In our last poll:
Does Your Child Lie like a Rug
We visited a dilemma common to anyone who has ever taken care of a child: at one point or another she or he will look you straight in the eyes and tell a whopping lie. You know itís a lie but you are unsure of how to handle the situation. You have spoken and some of you have chosen to take a no-nonsense attitude and punish the child. Interestingly, just as many of you have decided to forego punishment in favor of a heart to heart talk with an explanation why lying is wrong. The numbers were once again split for those who decided to do nothing or simply were unsure about the right course of action altogether.
While very obviously one size does not fit all, here are some common sense ideas for your little ones when it comes to lying:
Take stock of your own attitude toward lies, deceit, half-truths, innuendo and the like first. While this may sound a bit odd, it is important to note that lying is viewed differently by different individuals. For example, if you are in the habit of having someone excuse you from coming to the telephone or the door with the statement ěshe is not homeî when in fact you are in the kitchen, then you will most likely make some allowances for your child as well. If, on the other hand, you pride yourself on being brutally honest, then you will probably expect the same from your child. Getting a handle on your own attitudes toward lies in their various forms first will permit you to formulate a parenting plan that will prevent your giving mixed messages in the future about this subject.
If you find that you wish to tackle the situation of lies, then sitting down with your child and explaining the difference between right and wrong, truth and make belief is a good idea. Once your child understands that make belief is great, but not when you ask a question and want an answer, she or he will be much more likely to understand the behavior you are expecting.
Once your child is clear on what you expect with respect to the truth, then set some consequences that will happen when she does not live up to that expectation. Once you do decide to punish your child for lying, you will need to be consistent! You might want to give your child a ěfreebieî when she lies and then immediately turns around and acknowledges she lied and apologizes. Instead of punishing her, this is a great time to praise her for making a good choice!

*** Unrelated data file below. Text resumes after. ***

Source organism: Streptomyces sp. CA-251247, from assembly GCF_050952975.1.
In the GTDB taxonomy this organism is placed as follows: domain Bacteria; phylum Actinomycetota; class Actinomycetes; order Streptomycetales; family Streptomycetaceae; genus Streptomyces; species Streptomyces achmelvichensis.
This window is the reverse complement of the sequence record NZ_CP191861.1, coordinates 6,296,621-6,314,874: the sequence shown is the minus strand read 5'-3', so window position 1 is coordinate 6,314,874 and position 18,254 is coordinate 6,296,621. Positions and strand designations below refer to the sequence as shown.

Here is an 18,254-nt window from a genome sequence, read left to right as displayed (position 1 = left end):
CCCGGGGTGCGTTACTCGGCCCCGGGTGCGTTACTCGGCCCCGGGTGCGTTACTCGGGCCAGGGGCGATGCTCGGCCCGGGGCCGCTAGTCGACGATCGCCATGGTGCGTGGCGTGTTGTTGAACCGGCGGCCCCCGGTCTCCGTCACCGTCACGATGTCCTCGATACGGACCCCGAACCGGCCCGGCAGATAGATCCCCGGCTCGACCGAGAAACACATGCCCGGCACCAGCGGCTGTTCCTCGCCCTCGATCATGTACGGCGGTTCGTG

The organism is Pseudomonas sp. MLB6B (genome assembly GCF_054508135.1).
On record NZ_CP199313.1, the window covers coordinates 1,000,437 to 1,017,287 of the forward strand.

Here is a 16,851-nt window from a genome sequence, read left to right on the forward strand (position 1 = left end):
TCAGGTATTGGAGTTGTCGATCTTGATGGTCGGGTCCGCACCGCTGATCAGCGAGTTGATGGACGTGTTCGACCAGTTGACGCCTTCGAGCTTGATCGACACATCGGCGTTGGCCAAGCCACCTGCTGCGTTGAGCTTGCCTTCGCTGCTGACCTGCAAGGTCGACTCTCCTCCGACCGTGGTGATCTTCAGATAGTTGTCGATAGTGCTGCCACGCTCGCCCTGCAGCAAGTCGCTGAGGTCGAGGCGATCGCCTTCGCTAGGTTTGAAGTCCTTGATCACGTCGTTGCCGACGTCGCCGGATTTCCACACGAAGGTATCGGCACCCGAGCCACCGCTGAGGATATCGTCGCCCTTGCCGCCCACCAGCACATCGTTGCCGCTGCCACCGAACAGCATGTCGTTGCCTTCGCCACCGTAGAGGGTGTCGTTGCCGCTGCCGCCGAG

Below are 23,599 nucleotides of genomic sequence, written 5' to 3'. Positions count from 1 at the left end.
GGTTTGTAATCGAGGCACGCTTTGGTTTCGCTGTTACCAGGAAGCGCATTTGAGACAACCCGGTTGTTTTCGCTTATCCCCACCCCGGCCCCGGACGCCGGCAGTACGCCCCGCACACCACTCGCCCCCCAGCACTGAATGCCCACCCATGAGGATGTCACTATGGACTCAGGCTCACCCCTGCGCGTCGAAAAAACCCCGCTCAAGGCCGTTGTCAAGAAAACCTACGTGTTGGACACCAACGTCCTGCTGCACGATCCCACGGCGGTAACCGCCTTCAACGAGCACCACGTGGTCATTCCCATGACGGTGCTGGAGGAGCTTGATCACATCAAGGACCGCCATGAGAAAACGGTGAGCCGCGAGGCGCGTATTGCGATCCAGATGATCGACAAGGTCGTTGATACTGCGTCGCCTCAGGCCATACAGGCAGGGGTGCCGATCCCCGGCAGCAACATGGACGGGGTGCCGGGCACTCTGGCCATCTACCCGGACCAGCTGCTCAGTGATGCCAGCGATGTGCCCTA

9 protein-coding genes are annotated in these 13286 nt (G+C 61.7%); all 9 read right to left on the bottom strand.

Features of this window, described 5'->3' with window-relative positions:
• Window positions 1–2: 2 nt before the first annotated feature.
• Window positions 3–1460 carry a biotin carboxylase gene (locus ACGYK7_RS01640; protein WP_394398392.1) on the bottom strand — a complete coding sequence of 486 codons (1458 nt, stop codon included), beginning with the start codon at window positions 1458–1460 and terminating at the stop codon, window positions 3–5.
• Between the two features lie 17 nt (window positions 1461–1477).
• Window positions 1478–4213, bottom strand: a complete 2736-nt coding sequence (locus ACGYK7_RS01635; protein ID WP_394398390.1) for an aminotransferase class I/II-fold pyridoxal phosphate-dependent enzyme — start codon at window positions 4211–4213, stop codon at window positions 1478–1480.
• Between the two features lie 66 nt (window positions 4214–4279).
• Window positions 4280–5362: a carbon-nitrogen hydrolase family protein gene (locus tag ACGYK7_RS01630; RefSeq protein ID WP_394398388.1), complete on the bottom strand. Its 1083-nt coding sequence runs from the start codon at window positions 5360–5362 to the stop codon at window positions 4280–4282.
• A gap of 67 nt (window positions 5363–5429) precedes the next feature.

This is also a good time to teach your children about feelings. Ask them how they would feel if you broke their favorite toy and then said it was a stranger who came in and did it. They might feel afraid of that stranger you invented, angry that you did not take better care of their toy and sad that you did not come clean and apologized. Help your children understand that this is how people feel when they tell lies.
While this approach will not prevent lies altogether, it will cut them down to a manageable size and quantity.
Here is the scenario: You and your little sunshine are waiting in line at the checkout of your local mega mart when he suddenly gets this gleam in his eye you know so well - a tantrum is only minutes away! He wants one of the candy bars that seem to surround the checkout but you have already said ěnoî twice and do not want to give in now. As his voice goes up, so does your perspiration - will you give in just to quiet him down?
About Sylvia Cochran
Welcome to the world of a poet and freelance writer who juggles a family, work, and a hundred commitments. Born and raised in Germany, and since 1988 living in the United States, this writer offers a global perspective on parenting issues, everyday living situations, time management, ethics, marriage, and personal growth. She publishes her work at Families Online Magazine, and Bella Online. Contact her with questions and comments at [email protected] and be sure to put ěFamilies Onlineî into the reference line.